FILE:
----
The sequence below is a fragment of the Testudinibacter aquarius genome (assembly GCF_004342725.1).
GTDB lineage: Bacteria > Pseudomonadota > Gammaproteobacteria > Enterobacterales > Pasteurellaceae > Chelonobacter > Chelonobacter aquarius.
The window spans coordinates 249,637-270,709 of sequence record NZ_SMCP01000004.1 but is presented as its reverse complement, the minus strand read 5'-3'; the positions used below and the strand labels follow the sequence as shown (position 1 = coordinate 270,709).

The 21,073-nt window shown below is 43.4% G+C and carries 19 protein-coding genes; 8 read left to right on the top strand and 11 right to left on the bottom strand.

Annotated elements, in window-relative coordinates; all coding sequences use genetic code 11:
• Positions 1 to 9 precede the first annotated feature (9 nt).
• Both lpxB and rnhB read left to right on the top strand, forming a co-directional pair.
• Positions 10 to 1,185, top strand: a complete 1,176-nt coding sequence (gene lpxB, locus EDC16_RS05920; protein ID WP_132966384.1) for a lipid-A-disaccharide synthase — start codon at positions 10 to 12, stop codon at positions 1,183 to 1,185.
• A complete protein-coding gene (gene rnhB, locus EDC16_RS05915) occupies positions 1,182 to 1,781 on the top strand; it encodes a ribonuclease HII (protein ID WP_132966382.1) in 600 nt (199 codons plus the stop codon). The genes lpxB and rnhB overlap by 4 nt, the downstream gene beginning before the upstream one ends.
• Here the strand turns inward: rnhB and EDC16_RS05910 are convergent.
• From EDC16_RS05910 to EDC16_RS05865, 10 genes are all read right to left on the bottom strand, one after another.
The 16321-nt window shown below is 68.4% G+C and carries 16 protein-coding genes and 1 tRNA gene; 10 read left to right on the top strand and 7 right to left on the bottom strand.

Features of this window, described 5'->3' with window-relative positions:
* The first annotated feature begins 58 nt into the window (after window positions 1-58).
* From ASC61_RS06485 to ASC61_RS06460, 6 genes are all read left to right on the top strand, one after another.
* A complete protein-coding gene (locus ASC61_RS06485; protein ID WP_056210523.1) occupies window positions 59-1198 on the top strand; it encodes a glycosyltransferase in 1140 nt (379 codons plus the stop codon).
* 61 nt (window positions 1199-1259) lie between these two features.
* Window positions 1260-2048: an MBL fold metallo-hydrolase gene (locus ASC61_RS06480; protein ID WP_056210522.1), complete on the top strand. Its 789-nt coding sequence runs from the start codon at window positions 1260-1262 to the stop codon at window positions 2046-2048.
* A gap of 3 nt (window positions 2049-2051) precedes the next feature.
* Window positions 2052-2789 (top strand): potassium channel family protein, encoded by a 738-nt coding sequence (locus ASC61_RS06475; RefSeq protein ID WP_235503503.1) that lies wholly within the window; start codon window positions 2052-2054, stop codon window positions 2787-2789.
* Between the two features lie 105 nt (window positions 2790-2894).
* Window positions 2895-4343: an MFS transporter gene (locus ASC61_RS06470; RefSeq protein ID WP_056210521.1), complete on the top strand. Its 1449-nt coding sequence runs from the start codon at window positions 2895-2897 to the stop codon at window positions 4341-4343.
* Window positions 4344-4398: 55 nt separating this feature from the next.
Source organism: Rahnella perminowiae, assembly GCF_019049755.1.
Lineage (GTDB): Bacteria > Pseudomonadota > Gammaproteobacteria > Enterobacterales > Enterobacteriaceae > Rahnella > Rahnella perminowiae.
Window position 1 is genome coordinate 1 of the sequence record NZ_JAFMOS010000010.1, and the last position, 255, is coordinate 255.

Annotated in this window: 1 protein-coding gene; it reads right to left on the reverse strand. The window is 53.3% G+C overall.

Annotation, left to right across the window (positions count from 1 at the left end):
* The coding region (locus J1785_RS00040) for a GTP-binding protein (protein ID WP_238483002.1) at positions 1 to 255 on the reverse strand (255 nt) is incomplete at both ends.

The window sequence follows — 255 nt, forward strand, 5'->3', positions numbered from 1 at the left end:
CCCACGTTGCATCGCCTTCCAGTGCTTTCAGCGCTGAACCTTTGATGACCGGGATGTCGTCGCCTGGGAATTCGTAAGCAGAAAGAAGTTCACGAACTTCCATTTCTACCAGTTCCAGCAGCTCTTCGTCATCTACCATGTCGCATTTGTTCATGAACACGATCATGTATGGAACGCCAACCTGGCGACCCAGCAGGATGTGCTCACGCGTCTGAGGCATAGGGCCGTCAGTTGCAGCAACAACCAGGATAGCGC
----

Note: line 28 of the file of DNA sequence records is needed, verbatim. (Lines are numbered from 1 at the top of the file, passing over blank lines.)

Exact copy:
Annotation, left to right across the window (positions count from 1 at the left end):